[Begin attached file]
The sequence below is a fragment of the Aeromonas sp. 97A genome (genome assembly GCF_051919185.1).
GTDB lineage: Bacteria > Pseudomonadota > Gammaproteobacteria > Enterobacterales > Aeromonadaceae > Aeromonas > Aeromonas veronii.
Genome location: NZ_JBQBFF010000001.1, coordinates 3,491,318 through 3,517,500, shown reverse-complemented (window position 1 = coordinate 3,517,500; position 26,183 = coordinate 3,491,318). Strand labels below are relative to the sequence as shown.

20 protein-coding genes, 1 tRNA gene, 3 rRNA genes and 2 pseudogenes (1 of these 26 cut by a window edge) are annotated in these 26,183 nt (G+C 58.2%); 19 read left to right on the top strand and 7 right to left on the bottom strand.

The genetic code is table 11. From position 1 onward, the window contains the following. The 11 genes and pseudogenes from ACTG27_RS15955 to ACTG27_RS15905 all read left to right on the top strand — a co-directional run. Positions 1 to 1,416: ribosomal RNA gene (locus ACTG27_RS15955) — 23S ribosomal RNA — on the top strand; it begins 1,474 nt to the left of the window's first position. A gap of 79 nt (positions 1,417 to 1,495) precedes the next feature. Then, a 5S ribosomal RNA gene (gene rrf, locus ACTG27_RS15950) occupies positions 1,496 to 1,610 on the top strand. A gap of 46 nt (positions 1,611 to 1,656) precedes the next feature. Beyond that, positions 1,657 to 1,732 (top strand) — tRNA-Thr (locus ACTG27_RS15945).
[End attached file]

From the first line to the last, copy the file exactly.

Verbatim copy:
The sequence below is a fragment of the Aeromonas sp. 97A genome (genome assembly GCF_051919185.1).
GTDB lineage: Bacteria > Pseudomonadota > Gammaproteobacteria > Enterobacterales > Aeromonadaceae > Aeromonas > Aeromonas veronii.
Genome location: NZ_JBQBFF010000001.1, coordinates 3,491,318 through 3,517,500, shown reverse-complemented (window position 1 = coordinate 3,517,500; position 26,183 = coordinate 3,491,318). Strand labels below are relative to the sequence as shown.

20 protein-coding genes, 1 tRNA gene, 3 rRNA genes and 2 pseudogenes (1 of these 26 cut by a window edge) are annotated in these 26,183 nt (G+C 58.2%); 19 read left to right on the top strand and 7 right to left on the bottom strand.

The genetic code is table 11. From position 1 onward, the window contains the following. The 11 genes and pseudogenes from ACTG27_RS15955 to ACTG27_RS15905 all read left to right on the top strand — a co-directional run. Positions 1 to 1,416: ribosomal RNA gene (locus ACTG27_RS15955) — 23S ribosomal RNA — on the top strand; it begins 1,474 nt to the left of the window's first position. A gap of 79 nt (positions 1,417 to 1,495) precedes the next feature. Then, a 5S ribosomal RNA gene (gene rrf, locus ACTG27_RS15950) occupies positions 1,496 to 1,610 on the top strand. A gap of 46 nt (positions 1,611 to 1,656) precedes the next feature. Beyond that, positions 1,657 to 1,732 (top strand) — tRNA-Thr (locus ACTG27_RS15945).